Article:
A Law for the Students (and their Books)

Filed under: Education - BookRenter Team

If you’re reading this post then you probably know it already – the textbook industry is rapidly changing, and the scales are tipping to the student’s advantage. Recently a new law regarding the way publishers and schools disclose textbook information took effect. It concerns you, so read on. The new Higher Education Opportunity Act (HEOA) has a textbook provision that as of July 1, 2010, is trying to “ensure that students have access to affordable course materials by decreasing costs to students”. {Higher Education Opportunity Act. Sec 133 (a). } Not enough students know about it – that’s partly because all the media fervor was captured by some of the bigger provisions in the HEOA when it was signed in 2008. But now that a new school year brings new course information and new textbooks (and new editions, unfortunately), the HEOA, along with other textbook laws, are getting some coverage. Again – not enough.

The law is only a few pages (read it here if you like), but to save you some time, here’s a quick summary: the most impactful provisions require publishers to tell schools the price at which they’re selling to the University store, as well as the revisions they’ve made. In turn, the school must inform the students on their course schedule which textbooks are most recommended, what forms and prices they’re available in, and what the best ways to get these books are (i.e. rentals, digital formats, used book sites).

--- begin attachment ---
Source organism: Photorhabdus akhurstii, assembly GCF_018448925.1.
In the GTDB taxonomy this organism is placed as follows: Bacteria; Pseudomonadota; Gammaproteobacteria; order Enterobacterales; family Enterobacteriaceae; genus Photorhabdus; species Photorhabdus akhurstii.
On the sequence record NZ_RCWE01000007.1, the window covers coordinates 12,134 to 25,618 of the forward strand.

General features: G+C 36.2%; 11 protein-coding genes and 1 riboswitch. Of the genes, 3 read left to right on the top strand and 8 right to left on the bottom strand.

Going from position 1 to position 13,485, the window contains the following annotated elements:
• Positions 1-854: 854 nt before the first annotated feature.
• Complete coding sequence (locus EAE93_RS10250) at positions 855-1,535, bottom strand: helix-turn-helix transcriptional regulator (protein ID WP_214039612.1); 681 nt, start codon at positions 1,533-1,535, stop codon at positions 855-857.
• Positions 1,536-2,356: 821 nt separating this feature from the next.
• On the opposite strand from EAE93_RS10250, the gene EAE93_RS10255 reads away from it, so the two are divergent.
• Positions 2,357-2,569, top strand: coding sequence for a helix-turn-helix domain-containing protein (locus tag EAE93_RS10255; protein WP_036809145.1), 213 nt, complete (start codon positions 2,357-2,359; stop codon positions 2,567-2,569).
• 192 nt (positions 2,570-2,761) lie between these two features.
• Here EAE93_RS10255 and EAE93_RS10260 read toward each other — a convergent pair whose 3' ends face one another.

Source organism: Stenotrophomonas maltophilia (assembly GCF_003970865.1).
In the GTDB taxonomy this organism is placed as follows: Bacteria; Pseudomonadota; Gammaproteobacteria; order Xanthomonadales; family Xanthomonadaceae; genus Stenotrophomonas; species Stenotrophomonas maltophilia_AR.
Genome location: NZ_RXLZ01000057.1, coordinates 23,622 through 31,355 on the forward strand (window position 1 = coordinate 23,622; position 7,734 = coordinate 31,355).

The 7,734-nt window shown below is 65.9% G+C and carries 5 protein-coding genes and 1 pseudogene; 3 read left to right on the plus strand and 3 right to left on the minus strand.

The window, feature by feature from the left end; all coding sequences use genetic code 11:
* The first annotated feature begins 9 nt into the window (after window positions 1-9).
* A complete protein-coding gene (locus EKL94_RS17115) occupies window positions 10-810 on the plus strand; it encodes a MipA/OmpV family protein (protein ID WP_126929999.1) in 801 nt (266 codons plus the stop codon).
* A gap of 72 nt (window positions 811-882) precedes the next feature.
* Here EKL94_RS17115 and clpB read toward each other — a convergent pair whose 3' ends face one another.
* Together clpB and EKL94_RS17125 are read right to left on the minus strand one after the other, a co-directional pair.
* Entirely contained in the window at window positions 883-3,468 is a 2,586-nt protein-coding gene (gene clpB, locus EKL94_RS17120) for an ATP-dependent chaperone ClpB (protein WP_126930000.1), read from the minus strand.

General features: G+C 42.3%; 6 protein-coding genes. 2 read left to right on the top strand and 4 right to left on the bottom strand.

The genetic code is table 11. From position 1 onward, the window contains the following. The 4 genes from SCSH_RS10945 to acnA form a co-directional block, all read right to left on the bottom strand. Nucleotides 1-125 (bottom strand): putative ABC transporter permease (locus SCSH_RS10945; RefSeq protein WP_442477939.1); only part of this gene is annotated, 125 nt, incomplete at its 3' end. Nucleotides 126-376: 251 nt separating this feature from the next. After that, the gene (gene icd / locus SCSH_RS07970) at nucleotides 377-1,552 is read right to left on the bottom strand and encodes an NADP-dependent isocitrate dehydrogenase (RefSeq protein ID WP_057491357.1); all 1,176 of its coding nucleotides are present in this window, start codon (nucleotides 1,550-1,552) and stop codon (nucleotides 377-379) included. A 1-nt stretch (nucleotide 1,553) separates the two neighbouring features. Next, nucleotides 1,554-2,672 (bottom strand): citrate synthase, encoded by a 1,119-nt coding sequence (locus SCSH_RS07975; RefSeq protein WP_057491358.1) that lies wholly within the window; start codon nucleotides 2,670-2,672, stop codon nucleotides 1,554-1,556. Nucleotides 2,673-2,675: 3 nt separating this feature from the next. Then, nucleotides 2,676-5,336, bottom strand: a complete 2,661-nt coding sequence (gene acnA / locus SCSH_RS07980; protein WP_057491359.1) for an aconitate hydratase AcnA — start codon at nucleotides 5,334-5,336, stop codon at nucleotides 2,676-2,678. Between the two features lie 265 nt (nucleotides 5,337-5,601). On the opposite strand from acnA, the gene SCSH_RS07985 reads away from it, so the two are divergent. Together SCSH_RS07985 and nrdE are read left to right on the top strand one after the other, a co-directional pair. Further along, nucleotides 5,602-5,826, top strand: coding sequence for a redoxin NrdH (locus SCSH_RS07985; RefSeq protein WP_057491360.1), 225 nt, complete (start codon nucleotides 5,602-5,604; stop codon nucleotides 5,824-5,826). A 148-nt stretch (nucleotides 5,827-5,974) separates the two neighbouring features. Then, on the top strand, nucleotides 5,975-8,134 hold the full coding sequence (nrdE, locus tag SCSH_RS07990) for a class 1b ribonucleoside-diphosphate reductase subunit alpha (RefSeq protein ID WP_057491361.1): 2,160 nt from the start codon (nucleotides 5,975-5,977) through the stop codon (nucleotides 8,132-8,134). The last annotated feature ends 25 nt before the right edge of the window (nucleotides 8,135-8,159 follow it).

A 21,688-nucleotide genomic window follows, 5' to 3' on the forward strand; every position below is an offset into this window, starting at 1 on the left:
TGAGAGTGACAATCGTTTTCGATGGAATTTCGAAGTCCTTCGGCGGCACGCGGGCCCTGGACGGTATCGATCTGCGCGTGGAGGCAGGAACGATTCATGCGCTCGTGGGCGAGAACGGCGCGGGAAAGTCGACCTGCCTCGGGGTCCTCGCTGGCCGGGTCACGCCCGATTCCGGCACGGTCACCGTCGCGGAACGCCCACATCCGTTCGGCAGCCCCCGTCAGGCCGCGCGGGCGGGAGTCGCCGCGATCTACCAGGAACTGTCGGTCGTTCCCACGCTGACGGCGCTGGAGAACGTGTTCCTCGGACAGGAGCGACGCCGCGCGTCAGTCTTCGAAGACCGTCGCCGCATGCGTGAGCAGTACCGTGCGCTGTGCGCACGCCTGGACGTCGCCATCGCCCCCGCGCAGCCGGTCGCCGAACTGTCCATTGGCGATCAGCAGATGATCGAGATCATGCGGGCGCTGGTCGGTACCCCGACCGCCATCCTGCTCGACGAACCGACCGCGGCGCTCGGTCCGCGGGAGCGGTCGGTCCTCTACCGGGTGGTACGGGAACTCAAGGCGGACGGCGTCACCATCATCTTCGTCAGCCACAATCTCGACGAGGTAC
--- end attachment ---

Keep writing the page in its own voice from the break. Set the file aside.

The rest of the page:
Students should start to see their schools providing them with that information through the appropriate channel – most likely an online course catalog. In some cases, we’re starting to see that. The Yale Daily News recently ran an article mentioning Yale’s compliance with the law (your school should do the same if it hasn’t yet). In the end, it’s up to you to demand the information that you’re entitled to by the HEOA. Go out and do it!

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